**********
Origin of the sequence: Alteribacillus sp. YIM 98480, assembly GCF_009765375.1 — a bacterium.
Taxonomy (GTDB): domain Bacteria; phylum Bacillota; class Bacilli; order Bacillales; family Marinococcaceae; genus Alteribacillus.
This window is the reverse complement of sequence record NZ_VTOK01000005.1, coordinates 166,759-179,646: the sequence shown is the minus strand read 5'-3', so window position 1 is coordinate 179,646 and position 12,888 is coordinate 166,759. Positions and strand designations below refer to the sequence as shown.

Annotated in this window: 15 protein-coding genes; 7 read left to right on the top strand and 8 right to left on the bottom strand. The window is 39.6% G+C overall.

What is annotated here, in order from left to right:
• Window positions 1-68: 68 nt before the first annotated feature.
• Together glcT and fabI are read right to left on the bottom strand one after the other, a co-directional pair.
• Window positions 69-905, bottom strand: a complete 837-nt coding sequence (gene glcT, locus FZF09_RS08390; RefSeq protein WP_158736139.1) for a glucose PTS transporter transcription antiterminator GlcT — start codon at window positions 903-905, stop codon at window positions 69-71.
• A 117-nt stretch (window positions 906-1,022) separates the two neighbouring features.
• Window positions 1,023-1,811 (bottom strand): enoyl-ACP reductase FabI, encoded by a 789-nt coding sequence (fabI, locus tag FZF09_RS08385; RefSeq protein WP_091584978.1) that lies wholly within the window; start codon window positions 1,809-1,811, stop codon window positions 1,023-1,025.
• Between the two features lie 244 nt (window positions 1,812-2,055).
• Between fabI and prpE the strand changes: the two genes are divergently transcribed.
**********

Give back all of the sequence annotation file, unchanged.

Origin of the sequence: Alteribacillus sp. YIM 98480, assembly GCF_009765375.1 — a bacterium.
Taxonomy (GTDB): domain Bacteria; phylum Bacillota; class Bacilli; order Bacillales; family Marinococcaceae; genus Alteribacillus.
This window is the reverse complement of sequence record NZ_VTOK01000005.1, coordinates 166,759-179,646: the sequence shown is the minus strand read 5'-3', so window position 1 is coordinate 179,646 and position 12,888 is coordinate 166,759. Positions and strand designations below refer to the sequence as shown.

Annotated in this window: 15 protein-coding genes; 7 read left to right on the top strand and 8 right to left on the bottom strand. The window is 39.6% G+C overall.

What is annotated here, in order from left to right:
• Window positions 1-68: 68 nt before the first annotated feature.
• Together glcT and fabI are read right to left on the bottom strand one after the other, a co-directional pair.
• Window positions 69-905, bottom strand: a complete 837-nt coding sequence (gene glcT, locus FZF09_RS08390; RefSeq protein WP_158736139.1) for a glucose PTS transporter transcription antiterminator GlcT — start codon at window positions 903-905, stop codon at window positions 69-71.
• A 117-nt stretch (window positions 906-1,022) separates the two neighbouring features.
• Window positions 1,023-1,811 (bottom strand): enoyl-ACP reductase FabI, encoded by a 789-nt coding sequence (fabI, locus tag FZF09_RS08385; RefSeq protein WP_091584978.1) that lies wholly within the window; start codon window positions 1,809-1,811, stop codon window positions 1,023-1,025.
• Between the two features lie 244 nt (window positions 1,812-2,055).
• Between fabI and prpE the strand changes: the two genes are divergently transcribed.